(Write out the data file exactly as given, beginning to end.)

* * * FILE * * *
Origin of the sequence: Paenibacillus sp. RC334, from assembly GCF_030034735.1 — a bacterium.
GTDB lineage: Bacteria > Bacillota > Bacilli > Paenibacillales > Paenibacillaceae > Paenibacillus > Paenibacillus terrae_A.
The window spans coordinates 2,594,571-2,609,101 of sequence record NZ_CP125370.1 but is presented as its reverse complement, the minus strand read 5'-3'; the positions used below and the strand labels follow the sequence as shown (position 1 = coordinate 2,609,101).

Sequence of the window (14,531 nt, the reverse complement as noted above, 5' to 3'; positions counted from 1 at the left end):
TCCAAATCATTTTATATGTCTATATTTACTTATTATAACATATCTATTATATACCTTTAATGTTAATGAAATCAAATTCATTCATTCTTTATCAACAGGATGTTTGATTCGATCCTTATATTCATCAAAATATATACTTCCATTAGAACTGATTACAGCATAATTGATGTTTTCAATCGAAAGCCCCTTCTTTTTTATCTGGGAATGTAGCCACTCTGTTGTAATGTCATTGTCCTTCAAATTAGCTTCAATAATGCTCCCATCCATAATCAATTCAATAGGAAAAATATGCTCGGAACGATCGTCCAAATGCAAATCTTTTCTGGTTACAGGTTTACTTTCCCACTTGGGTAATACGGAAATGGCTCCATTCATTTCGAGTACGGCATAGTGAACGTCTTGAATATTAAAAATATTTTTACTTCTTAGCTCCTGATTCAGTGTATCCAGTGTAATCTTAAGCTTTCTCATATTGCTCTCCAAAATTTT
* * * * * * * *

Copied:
Origin of the sequence: Paenibacillus sp. RC334, from assembly GCF_030034735.1 — a bacterium.
GTDB lineage: Bacteria > Bacillota > Bacilli > Paenibacillales > Paenibacillaceae > Paenibacillus > Paenibacillus terrae_A.
The window spans coordinates 2,594,571-2,609,101 of sequence record NZ_CP125370.1 but is presented as its reverse complement, the minus strand read 5'-3'; the positions used below and the strand labels follow the sequence as shown (position 1 = coordinate 2,609,101).

Sequence of the window (14,531 nt, the reverse complement as noted above, 5' to 3'; positions counted from 1 at the left end):
TCCAAATCATTTTATATGTCTATATTTACTTATTATAACATATCTATTATATACCTTTAATGTTAATGAAATCAAATTCATTCATTCTTTATCAACAGGATGTTTGATTCGATCCTTATATTCATCAAAATATATACTTCCATTAGAACTGATTACAGCATAATTGATGTTTTCAATCGAAAGCCCCTTCTTTTTTATCTGGGAATGTAGCCACTCTGTTGTAATGTCATTGTCCTTCAAATTAGCTTCAATAATGCTCCCATCCATAATCAATTCAATAGGAAAAATATGCTCGGAACGATCGTCCAAATGCAAATCTTTTCTGGTTACAGGTTTACTTTCCCACTTGGGTAATACGGAAATGGCTCCATTCATTTCGAGTACGGCATAGTGAACGTCTTGAATATTAAAAATATTTTTACTTCTTAGCTCCTGATTCAGTGTATCCAGTGTAATCTTAAGCTTTCTCATATTGCTCTCCAAAATTTT